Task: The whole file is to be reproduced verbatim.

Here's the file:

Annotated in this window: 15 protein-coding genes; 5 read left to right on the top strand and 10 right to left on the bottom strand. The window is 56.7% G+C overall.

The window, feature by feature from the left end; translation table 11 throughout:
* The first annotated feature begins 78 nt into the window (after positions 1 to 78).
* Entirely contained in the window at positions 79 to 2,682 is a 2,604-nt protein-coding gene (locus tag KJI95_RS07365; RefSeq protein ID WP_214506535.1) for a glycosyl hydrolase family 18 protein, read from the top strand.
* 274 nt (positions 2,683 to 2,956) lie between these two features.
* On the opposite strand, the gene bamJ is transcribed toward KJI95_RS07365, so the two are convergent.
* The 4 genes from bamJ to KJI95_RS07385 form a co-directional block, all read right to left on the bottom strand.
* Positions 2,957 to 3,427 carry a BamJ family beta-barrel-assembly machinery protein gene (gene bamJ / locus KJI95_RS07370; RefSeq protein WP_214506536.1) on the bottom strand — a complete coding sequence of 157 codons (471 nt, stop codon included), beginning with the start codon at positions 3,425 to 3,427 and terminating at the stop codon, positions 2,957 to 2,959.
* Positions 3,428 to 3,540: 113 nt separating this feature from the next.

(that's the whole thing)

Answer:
Annotated in this window: 15 protein-coding genes; 5 read left to right on the top strand and 10 right to left on the bottom strand. The window is 56.7% G+C overall.

The window, feature by feature from the left end; translation table 11 throughout:
* The first annotated feature begins 78 nt into the window (after positions 1 to 78).
* Entirely contained in the window at positions 79 to 2,682 is a 2,604-nt protein-coding gene (locus tag KJI95_RS07365; RefSeq protein ID WP_214506535.1) for a glycosyl hydrolase family 18 protein, read from the top strand.
* 274 nt (positions 2,683 to 2,956) lie between these two features.
* On the opposite strand, the gene bamJ is transcribed toward KJI95_RS07365, so the two are convergent.
* The 4 genes from bamJ to KJI95_RS07385 form a co-directional block, all read right to left on the bottom strand.
* Positions 2,957 to 3,427 carry a BamJ family beta-barrel-assembly machinery protein gene (gene bamJ / locus KJI95_RS07370; RefSeq protein WP_214506536.1) on the bottom strand — a complete coding sequence of 157 codons (471 nt, stop codon included), beginning with the start codon at positions 3,425 to 3,427 and terminating at the stop codon, positions 2,957 to 2,959.
* Positions 3,428 to 3,540: 113 nt separating this feature from the next.